Regional Reviews: Florida - West Coast
The touring production previously visited the area, anchored by two brilliant performances: Kate Shindle as Alison Bechdel and Robert Petkoff as her father Bruce. The direction by Sam Gold was tighter than this locally produced version, befitting a product just short of Broadway quality. All the elements that exceeded what American Stage brings to the table mattered naught when the show's emotional core was lost in the barn that is Tampa's 2500+ seat Carol Morsani Hall. American Stage's Raymond James Theatre is more intimate, a much better venue to let this magnificent musical wash all over you.
Fun Home is a memoir, based on cartoonist Alison Bechdel's graphic novel chronicling real events within her family. We see her at three stages of her life: as small Alison, about age 10; as Medium Alison, a college student just beginning to realize she is gay; and as 43-year-old Alison, trying to make sense of her family history/tragedy.
This is a strong production. Many in the cast are local, several I have not encountered before, and include Adrianne Hick as Alison, Mollie Posnik as Medium Alison, and Mercy Roberts as Small Alison. Tesori's music and Kron's lyrics are so perfect that they guide the personalities toward oneness. Still, the three actresses do have a nice chemistry across the ages. Ms. Hick seems a little younger than the 43 she identifies at the top of the show, but this is not a major problem. She finds the right balances between personal strength and total confusion regarding what went out of control within her family. Ms. Posnik captures the wonder of discovering physical delights for the first time and "Changing My Major" is a highlight. Mercy Roberts is a major talent, able to capture the child while having the stage presence and singing chops to do justice to my favorite song, "Ring of Keys."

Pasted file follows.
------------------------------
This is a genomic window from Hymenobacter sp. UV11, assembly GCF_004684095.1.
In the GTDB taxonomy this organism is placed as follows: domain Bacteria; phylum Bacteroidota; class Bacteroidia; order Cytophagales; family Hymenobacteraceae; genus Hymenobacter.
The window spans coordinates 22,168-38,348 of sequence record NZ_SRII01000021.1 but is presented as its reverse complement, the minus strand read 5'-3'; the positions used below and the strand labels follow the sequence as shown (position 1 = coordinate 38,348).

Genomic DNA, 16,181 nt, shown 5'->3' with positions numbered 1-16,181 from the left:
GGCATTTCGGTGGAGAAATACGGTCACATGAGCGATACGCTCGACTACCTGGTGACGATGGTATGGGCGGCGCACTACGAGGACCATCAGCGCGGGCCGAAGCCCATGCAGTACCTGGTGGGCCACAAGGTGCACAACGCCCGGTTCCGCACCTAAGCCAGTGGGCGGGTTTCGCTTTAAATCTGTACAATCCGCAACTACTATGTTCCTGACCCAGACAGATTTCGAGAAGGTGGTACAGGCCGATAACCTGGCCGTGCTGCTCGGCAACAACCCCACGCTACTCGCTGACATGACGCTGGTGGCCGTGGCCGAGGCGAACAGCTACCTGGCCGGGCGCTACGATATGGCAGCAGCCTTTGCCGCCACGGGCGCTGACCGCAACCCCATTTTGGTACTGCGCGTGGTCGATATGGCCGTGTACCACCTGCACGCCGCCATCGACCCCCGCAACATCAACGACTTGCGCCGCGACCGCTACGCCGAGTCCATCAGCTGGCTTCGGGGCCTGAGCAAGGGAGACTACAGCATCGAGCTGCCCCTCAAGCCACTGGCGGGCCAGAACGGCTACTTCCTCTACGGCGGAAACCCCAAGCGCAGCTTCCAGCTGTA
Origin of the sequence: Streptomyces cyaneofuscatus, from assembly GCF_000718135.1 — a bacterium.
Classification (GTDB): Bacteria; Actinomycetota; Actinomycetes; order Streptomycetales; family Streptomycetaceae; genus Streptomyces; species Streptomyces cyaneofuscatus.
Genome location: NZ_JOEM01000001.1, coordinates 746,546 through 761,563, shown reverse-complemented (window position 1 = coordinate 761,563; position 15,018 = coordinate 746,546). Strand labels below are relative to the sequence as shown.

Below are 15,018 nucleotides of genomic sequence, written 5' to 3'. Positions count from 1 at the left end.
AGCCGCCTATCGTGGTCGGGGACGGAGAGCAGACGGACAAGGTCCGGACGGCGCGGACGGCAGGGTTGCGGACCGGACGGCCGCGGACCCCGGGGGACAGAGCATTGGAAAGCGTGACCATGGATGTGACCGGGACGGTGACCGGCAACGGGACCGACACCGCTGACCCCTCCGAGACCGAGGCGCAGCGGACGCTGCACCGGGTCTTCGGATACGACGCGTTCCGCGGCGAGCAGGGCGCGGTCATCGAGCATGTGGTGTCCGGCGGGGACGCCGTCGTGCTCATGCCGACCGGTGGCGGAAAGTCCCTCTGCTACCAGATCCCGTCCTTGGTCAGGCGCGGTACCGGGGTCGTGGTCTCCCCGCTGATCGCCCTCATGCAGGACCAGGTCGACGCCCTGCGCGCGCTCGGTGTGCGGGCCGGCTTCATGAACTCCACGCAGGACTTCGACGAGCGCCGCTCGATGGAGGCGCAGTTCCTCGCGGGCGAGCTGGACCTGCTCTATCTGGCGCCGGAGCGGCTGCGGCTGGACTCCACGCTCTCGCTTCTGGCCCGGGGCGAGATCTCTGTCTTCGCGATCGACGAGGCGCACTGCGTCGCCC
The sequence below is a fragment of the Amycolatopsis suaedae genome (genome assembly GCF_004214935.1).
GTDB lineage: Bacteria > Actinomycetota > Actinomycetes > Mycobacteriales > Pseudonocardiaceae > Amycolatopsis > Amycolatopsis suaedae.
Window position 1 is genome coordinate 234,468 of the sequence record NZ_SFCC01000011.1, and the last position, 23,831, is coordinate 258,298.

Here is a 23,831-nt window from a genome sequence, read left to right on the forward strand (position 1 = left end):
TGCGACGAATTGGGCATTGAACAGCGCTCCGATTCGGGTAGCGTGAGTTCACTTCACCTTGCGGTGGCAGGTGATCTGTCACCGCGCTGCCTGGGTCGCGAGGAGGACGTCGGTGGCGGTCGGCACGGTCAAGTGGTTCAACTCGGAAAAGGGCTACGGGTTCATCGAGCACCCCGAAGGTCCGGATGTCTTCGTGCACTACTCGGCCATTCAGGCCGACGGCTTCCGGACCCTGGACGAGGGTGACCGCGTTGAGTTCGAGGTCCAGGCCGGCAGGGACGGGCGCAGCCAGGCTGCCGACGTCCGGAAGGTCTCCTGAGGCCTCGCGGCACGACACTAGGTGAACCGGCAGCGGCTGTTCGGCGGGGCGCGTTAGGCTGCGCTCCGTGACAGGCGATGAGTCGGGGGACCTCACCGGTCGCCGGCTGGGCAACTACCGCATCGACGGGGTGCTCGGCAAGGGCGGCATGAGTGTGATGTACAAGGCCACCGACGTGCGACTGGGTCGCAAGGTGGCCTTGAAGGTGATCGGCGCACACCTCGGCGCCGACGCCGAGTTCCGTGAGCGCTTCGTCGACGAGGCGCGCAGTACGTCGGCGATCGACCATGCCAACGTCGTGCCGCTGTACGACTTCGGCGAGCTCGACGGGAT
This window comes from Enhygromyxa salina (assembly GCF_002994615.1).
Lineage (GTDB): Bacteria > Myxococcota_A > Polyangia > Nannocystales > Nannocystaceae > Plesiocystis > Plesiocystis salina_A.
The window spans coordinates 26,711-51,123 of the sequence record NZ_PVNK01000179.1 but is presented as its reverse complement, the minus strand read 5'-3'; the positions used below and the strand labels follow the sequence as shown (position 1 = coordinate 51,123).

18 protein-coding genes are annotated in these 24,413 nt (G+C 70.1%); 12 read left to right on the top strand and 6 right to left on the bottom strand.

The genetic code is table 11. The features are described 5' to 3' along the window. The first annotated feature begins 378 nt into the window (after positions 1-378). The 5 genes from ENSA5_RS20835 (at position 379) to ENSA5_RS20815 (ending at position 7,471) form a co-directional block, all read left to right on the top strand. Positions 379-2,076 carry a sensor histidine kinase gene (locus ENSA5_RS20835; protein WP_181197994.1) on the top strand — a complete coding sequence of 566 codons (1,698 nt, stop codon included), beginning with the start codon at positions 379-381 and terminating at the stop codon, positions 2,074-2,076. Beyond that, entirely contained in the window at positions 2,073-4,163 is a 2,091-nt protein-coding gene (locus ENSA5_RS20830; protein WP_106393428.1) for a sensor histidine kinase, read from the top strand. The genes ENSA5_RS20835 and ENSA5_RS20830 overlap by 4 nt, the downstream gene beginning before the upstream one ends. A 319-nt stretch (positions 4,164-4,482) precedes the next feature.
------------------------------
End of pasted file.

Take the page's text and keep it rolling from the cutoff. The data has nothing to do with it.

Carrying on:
David Mann is Bruce, a closeted gay man disintegrating before our eyes, which escalates when daughter Alison begins to self-identify as a lesbian. Mann is solid throughout, his mad scene finale painful in this small venue. Kristin Carbone is mother and wife Helen. For most of the musical, she is passive from years of trying to compromise the reality of her marriage away. When she finally breaks apart in the song "Days and Days," she really connects with the audience. Brinley Degwert and Tanner Grant as Christian and John Bechdel, Alison's brothers, are both cast a little older than the original production, which I find a good decision, as it feels like they have more presence within the family.
Skyler Rosenthal is Joan, and Xavier Reyes plays a series of younger men who weave in and out of the story. None of these parts offer much in the way of opportunity for the actors.
Director Karla Hartley helps her cast get inside the emotions of the piece. Heather Krueger's choreography for the "Fun Home commercial" might be a little tighter, but these are young children and the looseness is how children dance. Set design is by Charles Murdock Lucas. I like how 43-year-old Alison's studio is isolated from the rest of the playing area, helping to define time shifts. Costumes by Dina Perez and lighting by Mike Wood are both effective. Music direction is by Jeremy D. Silverman on piano, with Melanie Downs on percussion.
Ms. Tesori and Ms. Kron perfectly capture the experience of coming out as gay or lesbian. I've been excited about seeing Fun Home again, and I was not disappointed. I was emotionally turned inside out. I hope it registers as strongly with others as it does with me. Thank you to American Stage for this very fine production.
Fun Home, through August 18, 2019, at American Stage, 163 Third Street North, St. Petersburg FL. For more information, visit www.americanstage.org.